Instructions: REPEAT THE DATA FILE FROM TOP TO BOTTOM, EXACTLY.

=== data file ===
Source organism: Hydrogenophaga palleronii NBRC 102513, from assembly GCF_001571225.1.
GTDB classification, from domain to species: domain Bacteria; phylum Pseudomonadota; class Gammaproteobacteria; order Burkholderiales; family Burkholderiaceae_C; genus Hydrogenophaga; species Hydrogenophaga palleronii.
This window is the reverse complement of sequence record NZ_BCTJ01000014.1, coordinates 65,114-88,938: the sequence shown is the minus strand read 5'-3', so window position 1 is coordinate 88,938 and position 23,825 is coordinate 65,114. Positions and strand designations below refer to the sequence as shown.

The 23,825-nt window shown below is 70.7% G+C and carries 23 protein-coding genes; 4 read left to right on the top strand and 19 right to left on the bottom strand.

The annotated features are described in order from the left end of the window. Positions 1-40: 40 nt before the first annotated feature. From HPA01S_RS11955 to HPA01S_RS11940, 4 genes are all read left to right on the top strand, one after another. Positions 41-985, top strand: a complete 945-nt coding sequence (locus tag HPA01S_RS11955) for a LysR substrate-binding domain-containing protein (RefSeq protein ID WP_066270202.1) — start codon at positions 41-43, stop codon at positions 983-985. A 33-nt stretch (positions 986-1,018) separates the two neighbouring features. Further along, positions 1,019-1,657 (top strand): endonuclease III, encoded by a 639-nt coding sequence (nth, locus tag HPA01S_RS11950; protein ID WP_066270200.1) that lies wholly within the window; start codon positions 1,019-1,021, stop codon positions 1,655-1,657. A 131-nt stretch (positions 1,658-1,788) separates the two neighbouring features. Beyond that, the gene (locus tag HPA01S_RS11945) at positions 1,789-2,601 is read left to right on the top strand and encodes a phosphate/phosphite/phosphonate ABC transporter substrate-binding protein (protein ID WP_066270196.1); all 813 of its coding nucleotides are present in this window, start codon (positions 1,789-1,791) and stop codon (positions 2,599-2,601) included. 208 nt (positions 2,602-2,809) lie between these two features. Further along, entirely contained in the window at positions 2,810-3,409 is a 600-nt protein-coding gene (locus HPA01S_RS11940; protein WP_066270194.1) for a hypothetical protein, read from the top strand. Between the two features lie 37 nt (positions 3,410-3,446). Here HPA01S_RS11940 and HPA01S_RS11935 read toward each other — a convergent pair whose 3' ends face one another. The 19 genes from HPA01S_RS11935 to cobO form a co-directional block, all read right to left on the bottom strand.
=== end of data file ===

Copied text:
Source organism: Hydrogenophaga palleronii NBRC 102513, from assembly GCF_001571225.1.
GTDB classification, from domain to species: domain Bacteria; phylum Pseudomonadota; class Gammaproteobacteria; order Burkholderiales; family Burkholderiaceae_C; genus Hydrogenophaga; species Hydrogenophaga palleronii.
This window is the reverse complement of sequence record NZ_BCTJ01000014.1, coordinates 65,114-88,938: the sequence shown is the minus strand read 5'-3', so window position 1 is coordinate 88,938 and position 23,825 is coordinate 65,114. Positions and strand designations below refer to the sequence as shown.

The 23,825-nt window shown below is 70.7% G+C and carries 23 protein-coding genes; 4 read left to right on the top strand and 19 right to left on the bottom strand.

The annotated features are described in order from the left end of the window. Positions 1-40: 40 nt before the first annotated feature. From HPA01S_RS11955 to HPA01S_RS11940, 4 genes are all read left to right on the top strand, one after another. Positions 41-985, top strand: a complete 945-nt coding sequence (locus tag HPA01S_RS11955) for a LysR substrate-binding domain-containing protein (RefSeq protein ID WP_066270202.1) — start codon at positions 41-43, stop codon at positions 983-985. A 33-nt stretch (positions 986-1,018) separates the two neighbouring features. Further along, positions 1,019-1,657 (top strand): endonuclease III, encoded by a 639-nt coding sequence (nth, locus tag HPA01S_RS11950; protein ID WP_066270200.1) that lies wholly within the window; start codon positions 1,019-1,021, stop codon positions 1,655-1,657. A 131-nt stretch (positions 1,658-1,788) separates the two neighbouring features. Beyond that, the gene (locus tag HPA01S_RS11945) at positions 1,789-2,601 is read left to right on the top strand and encodes a phosphate/phosphite/phosphonate ABC transporter substrate-binding protein (protein ID WP_066270196.1); all 813 of its coding nucleotides are present in this window, start codon (positions 1,789-1,791) and stop codon (positions 2,599-2,601) included. 208 nt (positions 2,602-2,809) lie between these two features. Further along, entirely contained in the window at positions 2,810-3,409 is a 600-nt protein-coding gene (locus HPA01S_RS11940; protein WP_066270194.1) for a hypothetical protein, read from the top strand. Between the two features lie 37 nt (positions 3,410-3,446). Here HPA01S_RS11940 and HPA01S_RS11935 read toward each other — a convergent pair whose 3' ends face one another. The 19 genes from HPA01S_RS11935 to cobO form a co-directional block, all read right to left on the bottom strand.